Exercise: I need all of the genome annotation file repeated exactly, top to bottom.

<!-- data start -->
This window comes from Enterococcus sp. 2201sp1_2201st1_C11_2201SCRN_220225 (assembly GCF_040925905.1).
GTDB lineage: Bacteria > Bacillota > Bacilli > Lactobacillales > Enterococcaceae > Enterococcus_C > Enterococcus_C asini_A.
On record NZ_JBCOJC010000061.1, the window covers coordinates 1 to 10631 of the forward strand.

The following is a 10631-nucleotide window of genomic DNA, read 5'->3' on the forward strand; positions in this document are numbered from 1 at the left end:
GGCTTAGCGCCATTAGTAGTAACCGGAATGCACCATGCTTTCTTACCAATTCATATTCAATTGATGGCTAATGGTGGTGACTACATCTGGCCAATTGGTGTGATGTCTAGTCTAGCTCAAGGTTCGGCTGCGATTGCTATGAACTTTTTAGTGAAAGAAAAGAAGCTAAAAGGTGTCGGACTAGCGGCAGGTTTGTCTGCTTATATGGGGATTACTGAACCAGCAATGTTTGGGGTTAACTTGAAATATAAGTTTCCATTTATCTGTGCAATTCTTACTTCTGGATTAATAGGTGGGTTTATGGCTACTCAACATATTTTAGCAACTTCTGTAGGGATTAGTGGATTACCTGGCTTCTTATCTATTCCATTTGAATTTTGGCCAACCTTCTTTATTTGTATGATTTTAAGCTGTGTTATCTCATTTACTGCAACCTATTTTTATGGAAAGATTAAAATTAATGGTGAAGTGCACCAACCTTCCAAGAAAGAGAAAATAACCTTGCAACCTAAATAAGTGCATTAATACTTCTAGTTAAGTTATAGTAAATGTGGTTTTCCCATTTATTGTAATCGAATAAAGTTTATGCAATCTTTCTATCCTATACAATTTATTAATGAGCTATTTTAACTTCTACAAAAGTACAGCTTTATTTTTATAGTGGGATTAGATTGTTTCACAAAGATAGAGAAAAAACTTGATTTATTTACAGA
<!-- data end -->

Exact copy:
This window comes from Enterococcus sp. 2201sp1_2201st1_C11_2201SCRN_220225 (assembly GCF_040925905.1).
GTDB lineage: Bacteria > Bacillota > Bacilli > Lactobacillales > Enterococcaceae > Enterococcus_C > Enterococcus_C asini_A.
On record NZ_JBCOJC010000061.1, the window covers coordinates 1 to 10631 of the forward strand.

The following is a 10631-nucleotide window of genomic DNA, read 5'->3' on the forward strand; positions in this document are numbered from 1 at the left end:
GGCTTAGCGCCATTAGTAGTAACCGGAATGCACCATGCTTTCTTACCAATTCATATTCAATTGATGGCTAATGGTGGTGACTACATCTGGCCAATTGGTGTGATGTCTAGTCTAGCTCAAGGTTCGGCTGCGATTGCTATGAACTTTTTAGTGAAAGAAAAGAAGCTAAAAGGTGTCGGACTAGCGGCAGGTTTGTCTGCTTATATGGGGATTACTGAACCAGCAATGTTTGGGGTTAACTTGAAATATAAGTTTCCATTTATCTGTGCAATTCTTACTTCTGGATTAATAGGTGGGTTTATGGCTACTCAACATATTTTAGCAACTTCTGTAGGGATTAGTGGATTACCTGGCTTCTTATCTATTCCATTTGAATTTTGGCCAACCTTCTTTATTTGTATGATTTTAAGCTGTGTTATCTCATTTACTGCAACCTATTTTTATGGAAAGATTAAAATTAATGGTGAAGTGCACCAACCTTCCAAGAAAGAGAAAATAACCTTGCAACCTAAATAAGTGCATTAATACTTCTAGTTAAGTTATAGTAAATGTGGTTTTCCCATTTATTGTAATCGAATAAAGTTTATGCAATCTTTCTATCCTATACAATTTATTAATGAGCTATTTTAACTTCTACAAAAGTACAGCTTTATTTTTATAGTGGGATTAGATTGTTTCACAAAGATAGAGAAAAAACTTGATTTATTTACAGA